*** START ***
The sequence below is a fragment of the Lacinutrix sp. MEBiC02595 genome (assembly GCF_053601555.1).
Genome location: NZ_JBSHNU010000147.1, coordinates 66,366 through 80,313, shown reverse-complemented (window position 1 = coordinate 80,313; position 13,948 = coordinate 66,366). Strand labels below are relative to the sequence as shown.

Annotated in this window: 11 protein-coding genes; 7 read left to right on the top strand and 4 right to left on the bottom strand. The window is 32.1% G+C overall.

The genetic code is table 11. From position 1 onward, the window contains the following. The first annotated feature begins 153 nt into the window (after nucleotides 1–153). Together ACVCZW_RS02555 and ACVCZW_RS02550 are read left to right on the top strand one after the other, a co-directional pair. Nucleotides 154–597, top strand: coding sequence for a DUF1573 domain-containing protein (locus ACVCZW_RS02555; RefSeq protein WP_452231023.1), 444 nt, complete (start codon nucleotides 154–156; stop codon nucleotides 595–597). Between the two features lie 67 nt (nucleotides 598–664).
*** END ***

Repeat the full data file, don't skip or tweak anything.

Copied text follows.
The sequence below is a fragment of the Lacinutrix sp. MEBiC02595 genome (assembly GCF_053601555.1).
Genome location: NZ_JBSHNU010000147.1, coordinates 66,366 through 80,313, shown reverse-complemented (window position 1 = coordinate 80,313; position 13,948 = coordinate 66,366). Strand labels below are relative to the sequence as shown.

Annotated in this window: 11 protein-coding genes; 7 read left to right on the top strand and 4 right to left on the bottom strand. The window is 32.1% G+C overall.

The genetic code is table 11. From position 1 onward, the window contains the following. The first annotated feature begins 153 nt into the window (after nucleotides 1–153). Together ACVCZW_RS02555 and ACVCZW_RS02550 are read left to right on the top strand one after the other, a co-directional pair. Nucleotides 154–597, top strand: coding sequence for a DUF1573 domain-containing protein (locus ACVCZW_RS02555; RefSeq protein WP_452231023.1), 444 nt, complete (start codon nucleotides 154–156; stop codon nucleotides 595–597). Between the two features lie 67 nt (nucleotides 598–664).